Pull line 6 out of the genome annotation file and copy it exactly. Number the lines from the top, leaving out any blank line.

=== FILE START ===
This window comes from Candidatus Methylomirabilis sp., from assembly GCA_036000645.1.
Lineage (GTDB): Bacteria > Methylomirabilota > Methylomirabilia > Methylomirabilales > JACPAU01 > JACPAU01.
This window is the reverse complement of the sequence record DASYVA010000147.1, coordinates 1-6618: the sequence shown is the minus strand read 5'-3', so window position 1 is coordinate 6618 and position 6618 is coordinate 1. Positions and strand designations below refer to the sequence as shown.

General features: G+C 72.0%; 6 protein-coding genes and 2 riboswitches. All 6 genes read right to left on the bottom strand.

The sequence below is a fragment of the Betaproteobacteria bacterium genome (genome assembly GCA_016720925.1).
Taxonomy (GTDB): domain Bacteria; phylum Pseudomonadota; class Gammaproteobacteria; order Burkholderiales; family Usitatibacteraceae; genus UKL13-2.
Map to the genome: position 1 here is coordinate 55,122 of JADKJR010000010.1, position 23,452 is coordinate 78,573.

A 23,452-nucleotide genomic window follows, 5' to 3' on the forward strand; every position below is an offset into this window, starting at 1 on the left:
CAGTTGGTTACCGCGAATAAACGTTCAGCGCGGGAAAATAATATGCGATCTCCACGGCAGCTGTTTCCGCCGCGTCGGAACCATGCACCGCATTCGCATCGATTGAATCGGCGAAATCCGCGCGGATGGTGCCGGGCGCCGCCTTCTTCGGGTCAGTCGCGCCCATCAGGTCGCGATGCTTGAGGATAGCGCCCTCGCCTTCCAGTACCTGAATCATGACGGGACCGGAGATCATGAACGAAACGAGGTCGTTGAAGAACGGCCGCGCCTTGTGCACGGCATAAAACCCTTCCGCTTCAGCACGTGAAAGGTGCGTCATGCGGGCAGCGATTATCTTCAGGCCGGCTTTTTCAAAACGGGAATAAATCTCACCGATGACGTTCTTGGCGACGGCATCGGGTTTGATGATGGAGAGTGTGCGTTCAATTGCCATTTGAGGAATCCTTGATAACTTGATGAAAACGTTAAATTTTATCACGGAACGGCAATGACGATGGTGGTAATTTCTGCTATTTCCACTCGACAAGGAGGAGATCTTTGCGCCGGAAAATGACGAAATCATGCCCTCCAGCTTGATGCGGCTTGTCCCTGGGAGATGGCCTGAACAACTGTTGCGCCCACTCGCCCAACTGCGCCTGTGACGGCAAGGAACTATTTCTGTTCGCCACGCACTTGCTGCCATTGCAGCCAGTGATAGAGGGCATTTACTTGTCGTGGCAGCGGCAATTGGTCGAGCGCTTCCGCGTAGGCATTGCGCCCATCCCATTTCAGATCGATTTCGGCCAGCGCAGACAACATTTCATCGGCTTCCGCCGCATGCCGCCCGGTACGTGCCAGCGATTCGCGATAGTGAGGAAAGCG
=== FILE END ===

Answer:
Taxonomy (GTDB): domain Bacteria; phylum Pseudomonadota; class Gammaproteobacteria; order Burkholderiales; family Usitatibacteraceae; genus UKL13-2.